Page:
What does the data say? Reading The National Study of Millionaires

I review the National Study of Millionaires, the largest study of millionaires ever undertaken, by Chris Hogan and the Dave Ramsey team.

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Not too long ago, I reviewed the book “Everyday Millionaires: How Ordinary People Built Extraordinary Wealth—and How You Can Too“.

You can read my full review, but to summarize, I found the arguments compelling and in agreement with my own beliefs, but I objected very passionately to the lack of concrete data presented in the book.

The data, based on what was known as the “National Study of Millionaires”, was discussed in detail, but there wasn’t anything in the way of raw data presented there. So one needed to take 100% of the results on faith.

That isn’t okay.

If I were to tell you that all of the people I’ve coached are immensely good-looking, this would of course be true, but naturally, you’d also want to know how this was determined. Also, was this a cause or an effect? Did I only work with good-looking people, or are the type of people who are interested in digging deep to learn and change their money story just really good-looking?

Claims aren’t enough. You have to back up the claims with data.

And there was nothing in Everyday Millionaires that backed up their claims.

Months later, that changed. The Dave Ramsey team, who undertook the study, released the full study to the public.

It was $10 and available as a PDF, and I was happy to buy it and see all that detailed data contained inside.

Read on to see what I found.

The study

First of all, the study didn’t skimp on content. The PDF is 71 pages long, more than a quarter the length of the entire book on which it was based, and full of charts and graphs.

Sample chart from the book

The case study is divided, roughly and in my own words, into the following sections:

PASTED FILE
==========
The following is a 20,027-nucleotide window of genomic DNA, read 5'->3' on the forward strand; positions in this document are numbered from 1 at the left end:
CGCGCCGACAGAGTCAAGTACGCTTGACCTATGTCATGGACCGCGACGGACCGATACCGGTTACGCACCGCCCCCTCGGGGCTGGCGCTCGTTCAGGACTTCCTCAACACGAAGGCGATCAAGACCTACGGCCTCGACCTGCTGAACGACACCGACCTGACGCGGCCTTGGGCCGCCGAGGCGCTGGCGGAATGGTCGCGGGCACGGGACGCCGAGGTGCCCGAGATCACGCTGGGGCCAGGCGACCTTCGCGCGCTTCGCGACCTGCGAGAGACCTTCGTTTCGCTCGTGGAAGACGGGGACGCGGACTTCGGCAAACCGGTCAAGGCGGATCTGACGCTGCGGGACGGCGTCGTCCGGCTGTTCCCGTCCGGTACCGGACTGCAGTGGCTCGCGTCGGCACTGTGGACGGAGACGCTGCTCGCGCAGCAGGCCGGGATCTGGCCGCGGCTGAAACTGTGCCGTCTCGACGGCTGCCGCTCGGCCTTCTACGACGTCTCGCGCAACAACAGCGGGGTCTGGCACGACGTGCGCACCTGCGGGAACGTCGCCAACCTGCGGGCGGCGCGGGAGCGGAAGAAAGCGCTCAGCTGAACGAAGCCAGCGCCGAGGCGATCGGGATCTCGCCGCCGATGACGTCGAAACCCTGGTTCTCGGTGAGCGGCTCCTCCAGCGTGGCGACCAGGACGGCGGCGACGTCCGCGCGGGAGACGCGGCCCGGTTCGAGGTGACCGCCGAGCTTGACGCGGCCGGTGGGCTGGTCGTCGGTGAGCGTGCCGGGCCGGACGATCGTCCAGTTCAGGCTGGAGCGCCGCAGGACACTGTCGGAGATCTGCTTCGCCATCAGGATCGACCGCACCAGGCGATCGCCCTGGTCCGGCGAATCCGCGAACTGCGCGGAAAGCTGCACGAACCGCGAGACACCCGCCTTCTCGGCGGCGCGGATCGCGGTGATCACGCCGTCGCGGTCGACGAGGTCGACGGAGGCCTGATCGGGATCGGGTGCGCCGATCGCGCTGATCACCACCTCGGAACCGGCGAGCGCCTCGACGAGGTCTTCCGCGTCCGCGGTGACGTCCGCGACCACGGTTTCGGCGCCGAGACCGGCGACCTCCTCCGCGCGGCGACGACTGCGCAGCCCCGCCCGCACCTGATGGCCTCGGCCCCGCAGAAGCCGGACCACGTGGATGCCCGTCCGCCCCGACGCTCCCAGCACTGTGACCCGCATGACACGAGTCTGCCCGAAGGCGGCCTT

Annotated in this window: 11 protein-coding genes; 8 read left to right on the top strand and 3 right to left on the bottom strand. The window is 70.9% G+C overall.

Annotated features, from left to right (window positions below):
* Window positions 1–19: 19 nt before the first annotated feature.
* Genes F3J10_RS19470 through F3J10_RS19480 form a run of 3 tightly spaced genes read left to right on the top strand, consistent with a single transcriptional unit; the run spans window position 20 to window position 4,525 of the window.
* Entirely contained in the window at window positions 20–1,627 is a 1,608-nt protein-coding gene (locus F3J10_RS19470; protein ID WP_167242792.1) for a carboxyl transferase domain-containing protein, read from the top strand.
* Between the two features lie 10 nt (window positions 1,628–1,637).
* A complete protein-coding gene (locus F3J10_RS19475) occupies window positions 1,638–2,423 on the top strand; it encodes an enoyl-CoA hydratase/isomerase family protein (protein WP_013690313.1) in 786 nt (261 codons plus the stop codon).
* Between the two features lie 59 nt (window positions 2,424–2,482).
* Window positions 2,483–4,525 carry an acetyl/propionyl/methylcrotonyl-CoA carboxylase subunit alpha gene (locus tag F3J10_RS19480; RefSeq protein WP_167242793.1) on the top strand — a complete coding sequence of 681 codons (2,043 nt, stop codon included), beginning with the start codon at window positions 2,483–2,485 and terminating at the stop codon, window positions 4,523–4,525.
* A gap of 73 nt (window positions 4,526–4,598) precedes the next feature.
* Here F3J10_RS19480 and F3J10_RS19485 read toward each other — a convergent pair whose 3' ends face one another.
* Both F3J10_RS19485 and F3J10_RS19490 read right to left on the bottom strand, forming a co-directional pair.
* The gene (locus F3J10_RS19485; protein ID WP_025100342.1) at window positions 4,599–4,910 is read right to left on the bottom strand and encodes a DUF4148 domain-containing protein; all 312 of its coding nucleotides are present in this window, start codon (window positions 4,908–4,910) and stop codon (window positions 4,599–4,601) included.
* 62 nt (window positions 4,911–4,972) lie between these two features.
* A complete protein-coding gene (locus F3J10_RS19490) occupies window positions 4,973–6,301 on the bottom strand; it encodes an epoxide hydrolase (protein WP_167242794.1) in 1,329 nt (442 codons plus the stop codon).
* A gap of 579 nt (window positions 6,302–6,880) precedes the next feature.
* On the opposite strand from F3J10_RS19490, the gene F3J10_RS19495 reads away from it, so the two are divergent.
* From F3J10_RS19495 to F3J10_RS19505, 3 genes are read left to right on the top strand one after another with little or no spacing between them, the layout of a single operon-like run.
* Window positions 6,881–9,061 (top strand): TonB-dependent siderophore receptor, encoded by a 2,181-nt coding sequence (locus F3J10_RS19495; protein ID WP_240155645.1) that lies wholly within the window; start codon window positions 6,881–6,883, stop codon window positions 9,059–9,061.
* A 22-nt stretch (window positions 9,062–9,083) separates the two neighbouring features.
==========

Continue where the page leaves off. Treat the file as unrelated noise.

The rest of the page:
• Research methodology
  • Demographics of participants
  • Behaviors of participants
  • Beliefs of participants

As for what is meant by “participants”, this included:

  • 2,000 net-worth millionaires drawn at random (as in, not from the Dave Ramsey orbit)
  • 8,000 net-worth millionaires from the Dave Ramsey orbit

This sampling is important, because it meant that there was at least an attempt to see if the responses from “Dave Ramsey millionaires” were different from the general population of millionaires.

There was a fair amount of attempt to bring this kind of minimization of bias into the study, and this was my favorite part of it. Because the results of this study directly affect the fundamentals of the Dave Ramsey programs, if the study contradicted them, that would affect the bottom line for the company. So there is definitely some self-interest in the study confirming their hypotheses, and therefore, that they were even concerned with a semblance of independent investigation and lack of bias, gave me a lot more confidence in the study.

And what was the hypothesis?

Millionaires gain wealth through specific choices, such as working hard, demonstrating financial discipline, and investing consistently and wisely over time.

From page 1 of the study

Moreover, the hypothesis was that millionaires rely on what is in their control, and not aspects of life such as inheritances, socioeconomic status, or good old-fashioned luck.

How millionaires are (and are not) different

The study contrasted questions answered by the millionaires with a “general population” sampling. This was done, presumably, to see how millionaires’ attitudes and lifestyle choices set them apart from the general population, most of whom are not millionaires.